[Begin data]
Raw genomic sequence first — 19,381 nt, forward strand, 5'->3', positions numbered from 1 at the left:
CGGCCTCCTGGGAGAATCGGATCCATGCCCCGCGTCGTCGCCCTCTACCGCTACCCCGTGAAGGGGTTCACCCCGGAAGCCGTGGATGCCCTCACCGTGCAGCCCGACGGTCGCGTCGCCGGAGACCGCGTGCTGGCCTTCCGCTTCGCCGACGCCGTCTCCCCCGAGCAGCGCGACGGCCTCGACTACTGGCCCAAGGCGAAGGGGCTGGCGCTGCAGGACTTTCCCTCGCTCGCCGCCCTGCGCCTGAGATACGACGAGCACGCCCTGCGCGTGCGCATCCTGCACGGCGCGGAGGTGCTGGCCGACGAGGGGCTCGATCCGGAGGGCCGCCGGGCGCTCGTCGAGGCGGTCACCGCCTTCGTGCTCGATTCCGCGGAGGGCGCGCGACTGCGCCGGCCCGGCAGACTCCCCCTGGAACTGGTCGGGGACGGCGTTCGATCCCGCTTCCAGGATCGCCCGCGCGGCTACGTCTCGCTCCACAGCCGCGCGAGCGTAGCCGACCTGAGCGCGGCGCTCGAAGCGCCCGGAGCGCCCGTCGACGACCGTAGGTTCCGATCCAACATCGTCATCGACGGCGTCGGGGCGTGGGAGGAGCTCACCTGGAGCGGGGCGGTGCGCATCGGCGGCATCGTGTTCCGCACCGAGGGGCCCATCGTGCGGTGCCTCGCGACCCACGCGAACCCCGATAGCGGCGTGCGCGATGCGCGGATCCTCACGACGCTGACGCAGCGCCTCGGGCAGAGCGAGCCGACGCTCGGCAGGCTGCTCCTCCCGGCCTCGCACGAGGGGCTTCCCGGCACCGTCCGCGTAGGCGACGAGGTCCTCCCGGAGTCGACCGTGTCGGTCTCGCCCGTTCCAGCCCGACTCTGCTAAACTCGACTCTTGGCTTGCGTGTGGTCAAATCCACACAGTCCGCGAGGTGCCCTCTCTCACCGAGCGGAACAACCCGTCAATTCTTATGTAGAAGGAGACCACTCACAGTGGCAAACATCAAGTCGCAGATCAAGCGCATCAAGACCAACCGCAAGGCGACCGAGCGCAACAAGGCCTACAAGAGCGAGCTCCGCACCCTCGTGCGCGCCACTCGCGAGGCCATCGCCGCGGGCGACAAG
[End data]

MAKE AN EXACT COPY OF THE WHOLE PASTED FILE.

Raw genomic sequence first — 19,381 nt, forward strand, 5'->3', positions numbered from 1 at the left:
CGGCCTCCTGGGAGAATCGGATCCATGCCCCGCGTCGTCGCCCTCTACCGCTACCCCGTGAAGGGGTTCACCCCGGAAGCCGTGGATGCCCTCACCGTGCAGCCCGACGGTCGCGTCGCCGGAGACCGCGTGCTGGCCTTCCGCTTCGCCGACGCCGTCTCCCCCGAGCAGCGCGACGGCCTCGACTACTGGCCCAAGGCGAAGGGGCTGGCGCTGCAGGACTTTCCCTCGCTCGCCGCCCTGCGCCTGAGATACGACGAGCACGCCCTGCGCGTGCGCATCCTGCACGGCGCGGAGGTGCTGGCCGACGAGGGGCTCGATCCGGAGGGCCGCCGGGCGCTCGTCGAGGCGGTCACCGCCTTCGTGCTCGATTCCGCGGAGGGCGCGCGACTGCGCCGGCCCGGCAGACTCCCCCTGGAACTGGTCGGGGACGGCGTTCGATCCCGCTTCCAGGATCGCCCGCGCGGCTACGTCTCGCTCCACAGCCGCGCGAGCGTAGCCGACCTGAGCGCGGCGCTCGAAGCGCCCGGAGCGCCCGTCGACGACCGTAGGTTCCGATCCAACATCGTCATCGACGGCGTCGGGGCGTGGGAGGAGCTCACCTGGAGCGGGGCGGTGCGCATCGGCGGCATCGTGTTCCGCACCGAGGGGCCCATCGTGCGGTGCCTCGCGACCCACGCGAACCCCGATAGCGGCGTGCGCGATGCGCGGATCCTCACGACGCTGACGCAGCGCCTCGGGCAGAGCGAGCCGACGCTCGGCAGGCTGCTCCTCCCGGCCTCGCACGAGGGGCTTCCCGGCACCGTCCGCGTAGGCGACGAGGTCCTCCCGGAGTCGACCGTGTCGGTCTCGCCCGTTCCAGCCCGACTCTGCTAAACTCGACTCTTGGCTTGCGTGTGGTCAAATCCACACAGTCCGCGAGGTGCCCTCTCTCACCGAGCGGAACAACCCGTCAATTCTTATGTAGAAGGAGACCACTCACAGTGGCAAACATCAAGTCGCAGATCAAGCGCATCAAGACCAACCGCAAGGCGACCGAGCGCAACAAGGCCTACAAGAGCGAGCTCCGCACCCTCGTGCGCGCCACTCGCGAGGCCATCGCCGCGGGCGACAAG